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{ Category Archives } learning

Working Effectively with Legacy Code

I gave a talk to my team at ARM today on Working Effectively with Legacy Code by Michael Feathers. Here are some notes I made in preparation, which are somewhat related to the talk I gave. This may be the most important book a software developer can read. Why? Because if you don’t, then you’re […]

On the extremes of computer science

I didn’t study computer science at school or university, and still manage to work as a programmer. That is not to say that I don’t need to know some things that are taught on computer science courses. Just this week I’ve had to build a couple of different data structures and understand their running time: […]

Staying power

You would imagine that by now I would have come to realise how long my attention span is and worked to find projects that fit within it, but no. This is one of the changes I need to make soon. So often I start a project really excited by it, but am really excited by […]

It depends? It depends.

Sometimes you ask a question which has a small collection of actionable answers: yes or no. You ask someone who should be able to give that yes or no answer, and they go for the third: it depends. Maybe they can’t actually answer your question, but want to sound profound. Maybe they don’t realise that […]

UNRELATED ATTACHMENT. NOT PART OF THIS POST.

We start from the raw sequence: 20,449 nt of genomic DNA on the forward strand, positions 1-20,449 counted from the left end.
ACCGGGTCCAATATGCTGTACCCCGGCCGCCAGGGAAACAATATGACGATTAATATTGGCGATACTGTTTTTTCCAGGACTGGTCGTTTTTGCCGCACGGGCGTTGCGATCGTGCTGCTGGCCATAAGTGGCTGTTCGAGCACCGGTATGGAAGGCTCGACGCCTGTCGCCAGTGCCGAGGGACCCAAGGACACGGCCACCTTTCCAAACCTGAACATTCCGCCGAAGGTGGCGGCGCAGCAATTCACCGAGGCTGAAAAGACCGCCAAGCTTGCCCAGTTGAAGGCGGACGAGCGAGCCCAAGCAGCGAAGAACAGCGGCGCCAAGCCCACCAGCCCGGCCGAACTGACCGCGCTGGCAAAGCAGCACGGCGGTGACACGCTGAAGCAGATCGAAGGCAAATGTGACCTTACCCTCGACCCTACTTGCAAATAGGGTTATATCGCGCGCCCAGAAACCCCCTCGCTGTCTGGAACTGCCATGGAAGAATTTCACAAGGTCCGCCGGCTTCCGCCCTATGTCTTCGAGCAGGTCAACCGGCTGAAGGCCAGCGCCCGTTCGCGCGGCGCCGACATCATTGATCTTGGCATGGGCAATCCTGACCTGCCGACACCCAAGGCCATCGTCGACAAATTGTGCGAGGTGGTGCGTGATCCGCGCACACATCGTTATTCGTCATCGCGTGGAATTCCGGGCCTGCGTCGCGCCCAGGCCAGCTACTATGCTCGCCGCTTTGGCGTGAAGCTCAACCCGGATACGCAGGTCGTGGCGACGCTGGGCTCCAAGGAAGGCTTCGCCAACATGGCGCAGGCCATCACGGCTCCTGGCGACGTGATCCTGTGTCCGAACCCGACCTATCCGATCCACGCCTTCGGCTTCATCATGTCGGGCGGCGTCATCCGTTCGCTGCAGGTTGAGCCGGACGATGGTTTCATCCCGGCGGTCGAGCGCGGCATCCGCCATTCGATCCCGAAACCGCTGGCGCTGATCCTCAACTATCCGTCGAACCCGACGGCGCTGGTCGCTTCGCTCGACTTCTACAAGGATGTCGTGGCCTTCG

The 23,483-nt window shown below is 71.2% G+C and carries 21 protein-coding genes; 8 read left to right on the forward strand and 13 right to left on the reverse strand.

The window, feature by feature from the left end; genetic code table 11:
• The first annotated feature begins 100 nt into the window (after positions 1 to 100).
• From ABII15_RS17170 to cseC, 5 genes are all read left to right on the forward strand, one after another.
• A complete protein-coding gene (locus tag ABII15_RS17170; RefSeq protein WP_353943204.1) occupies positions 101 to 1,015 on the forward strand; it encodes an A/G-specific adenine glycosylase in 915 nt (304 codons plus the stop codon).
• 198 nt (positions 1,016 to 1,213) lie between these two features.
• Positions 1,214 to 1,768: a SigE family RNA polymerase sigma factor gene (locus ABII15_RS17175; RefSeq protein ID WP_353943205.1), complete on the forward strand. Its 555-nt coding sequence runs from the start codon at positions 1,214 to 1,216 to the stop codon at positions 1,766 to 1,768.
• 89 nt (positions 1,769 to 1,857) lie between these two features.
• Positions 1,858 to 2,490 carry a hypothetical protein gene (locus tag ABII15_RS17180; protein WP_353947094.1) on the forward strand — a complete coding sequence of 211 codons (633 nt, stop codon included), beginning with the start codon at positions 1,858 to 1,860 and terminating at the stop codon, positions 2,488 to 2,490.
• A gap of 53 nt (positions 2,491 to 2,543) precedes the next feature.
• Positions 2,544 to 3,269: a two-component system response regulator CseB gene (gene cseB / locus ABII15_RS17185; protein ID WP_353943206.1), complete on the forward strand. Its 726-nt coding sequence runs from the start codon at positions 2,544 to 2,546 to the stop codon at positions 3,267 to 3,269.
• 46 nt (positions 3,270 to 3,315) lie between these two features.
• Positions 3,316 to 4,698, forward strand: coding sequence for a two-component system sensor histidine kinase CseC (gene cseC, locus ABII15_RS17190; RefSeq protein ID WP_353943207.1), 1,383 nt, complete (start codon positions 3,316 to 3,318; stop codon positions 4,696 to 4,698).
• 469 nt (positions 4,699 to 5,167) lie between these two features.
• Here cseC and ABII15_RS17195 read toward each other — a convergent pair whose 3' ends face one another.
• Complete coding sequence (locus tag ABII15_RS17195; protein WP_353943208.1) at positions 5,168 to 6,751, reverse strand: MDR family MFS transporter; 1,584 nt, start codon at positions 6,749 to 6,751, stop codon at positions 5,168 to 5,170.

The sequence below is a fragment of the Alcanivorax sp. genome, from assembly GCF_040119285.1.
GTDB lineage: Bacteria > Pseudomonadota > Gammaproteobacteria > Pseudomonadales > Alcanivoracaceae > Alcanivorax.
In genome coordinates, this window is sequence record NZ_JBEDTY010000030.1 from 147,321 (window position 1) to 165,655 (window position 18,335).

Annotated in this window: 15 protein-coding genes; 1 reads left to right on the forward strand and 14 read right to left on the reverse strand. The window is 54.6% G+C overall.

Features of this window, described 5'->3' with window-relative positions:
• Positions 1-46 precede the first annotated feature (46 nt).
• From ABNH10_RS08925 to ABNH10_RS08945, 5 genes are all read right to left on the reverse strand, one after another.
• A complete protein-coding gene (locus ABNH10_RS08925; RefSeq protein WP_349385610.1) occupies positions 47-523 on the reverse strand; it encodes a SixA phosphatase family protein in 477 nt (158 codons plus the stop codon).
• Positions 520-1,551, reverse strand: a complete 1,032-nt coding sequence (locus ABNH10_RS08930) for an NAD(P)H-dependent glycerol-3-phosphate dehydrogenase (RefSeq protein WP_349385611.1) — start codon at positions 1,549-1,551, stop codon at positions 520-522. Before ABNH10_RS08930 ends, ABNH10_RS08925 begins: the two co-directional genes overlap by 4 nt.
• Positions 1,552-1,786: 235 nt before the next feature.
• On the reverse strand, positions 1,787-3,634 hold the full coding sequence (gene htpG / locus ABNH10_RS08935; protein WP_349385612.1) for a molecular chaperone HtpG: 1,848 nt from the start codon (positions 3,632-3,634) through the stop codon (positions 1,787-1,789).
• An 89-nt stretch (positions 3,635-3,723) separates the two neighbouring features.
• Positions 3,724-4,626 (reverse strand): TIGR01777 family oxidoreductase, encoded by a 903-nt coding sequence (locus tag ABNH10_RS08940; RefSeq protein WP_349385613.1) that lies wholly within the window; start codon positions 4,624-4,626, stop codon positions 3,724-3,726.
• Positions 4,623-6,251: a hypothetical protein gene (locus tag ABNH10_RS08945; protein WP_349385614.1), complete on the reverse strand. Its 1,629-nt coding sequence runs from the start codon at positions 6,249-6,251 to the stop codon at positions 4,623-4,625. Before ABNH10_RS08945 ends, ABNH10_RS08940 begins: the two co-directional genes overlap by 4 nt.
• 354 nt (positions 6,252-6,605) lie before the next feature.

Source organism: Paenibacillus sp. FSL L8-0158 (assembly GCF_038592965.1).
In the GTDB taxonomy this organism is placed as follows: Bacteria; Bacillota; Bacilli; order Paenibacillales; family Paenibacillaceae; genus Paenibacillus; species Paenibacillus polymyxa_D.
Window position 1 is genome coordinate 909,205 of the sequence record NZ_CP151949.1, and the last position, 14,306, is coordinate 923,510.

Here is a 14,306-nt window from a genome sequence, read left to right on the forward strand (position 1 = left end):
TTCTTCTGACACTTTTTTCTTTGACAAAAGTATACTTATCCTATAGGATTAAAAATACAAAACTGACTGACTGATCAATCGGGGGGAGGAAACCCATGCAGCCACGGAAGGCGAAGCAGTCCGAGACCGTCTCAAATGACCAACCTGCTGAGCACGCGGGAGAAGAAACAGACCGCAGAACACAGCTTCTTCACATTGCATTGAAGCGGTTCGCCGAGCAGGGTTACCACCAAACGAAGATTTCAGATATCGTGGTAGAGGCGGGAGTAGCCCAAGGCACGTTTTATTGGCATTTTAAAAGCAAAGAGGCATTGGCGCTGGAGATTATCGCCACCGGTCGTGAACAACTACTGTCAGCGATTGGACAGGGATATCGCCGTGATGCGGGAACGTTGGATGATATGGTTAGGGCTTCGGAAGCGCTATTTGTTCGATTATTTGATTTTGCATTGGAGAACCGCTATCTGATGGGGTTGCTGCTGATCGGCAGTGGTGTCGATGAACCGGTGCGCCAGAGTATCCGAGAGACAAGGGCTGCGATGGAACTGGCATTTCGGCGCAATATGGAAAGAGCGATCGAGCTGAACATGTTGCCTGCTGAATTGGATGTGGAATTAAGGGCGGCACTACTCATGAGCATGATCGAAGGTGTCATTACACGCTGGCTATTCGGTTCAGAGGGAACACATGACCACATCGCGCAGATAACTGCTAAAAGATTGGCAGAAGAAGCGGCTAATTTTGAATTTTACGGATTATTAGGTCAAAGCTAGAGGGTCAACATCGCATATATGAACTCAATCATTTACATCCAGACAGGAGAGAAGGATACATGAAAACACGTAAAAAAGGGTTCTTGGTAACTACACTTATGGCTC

That can’t possibly work.

A while back I was at a Facebook developer event, talking about techniques for analysing Objective-C. My summary of the problem was something like “it’s one of those things that works pretty well in the ivory towers of practice but completely falls apart when you try to use it in theory.” That’s true of many […]

Fuck. This. Shit.

Enough with the subtle allusions of the previous posts. What’s going on here is not right. It’s not right that I get to pass as a member of the group of people who can work in technology, while others have to justify their very presence in the field. It’s not right that “looking like me” […]

What it takes to “win” a discussion

You may have been to some kind of debate club at school, or at least had a debate in a class. If so, the debate you had was probably a competitive debate, and went something along these lines (causality is not presented as its usual wibbly-wobbly self to keep the sentences short): A motion is […]

Intra-curricular activities

I’m apparently fascinated by the idea of defining curricula for learning programming. I’ve written about how we need to be careful what we try to pay forward from the way we learned in the past, and I’ve talked about how we do need to pay it forward so that the second hundred years see faster […]

Preparing for Computing’s Big One-Oh-Oh

However you slice the pie, we’re between two and three decades away from the centenary celebration for applied computing (which is of course significantly after theoretical or hypothetical advances made by the likes of Lovelace, Turing and others). You might count the anniversary of Colossus in 2043, the ENIAC in 2046, or maybe something earlier […]

Intuitive is the Enemy of Good

In the previous instalment, I discussed an interview in which Alan Kay maligned growth-restricted user interfaces. Here’s the quote again: There is the desire of a consumer society to have no learning curves. This tends to result in very dumbed-down products that are easy to get started on, but are generally worthless and/or debilitating. We […]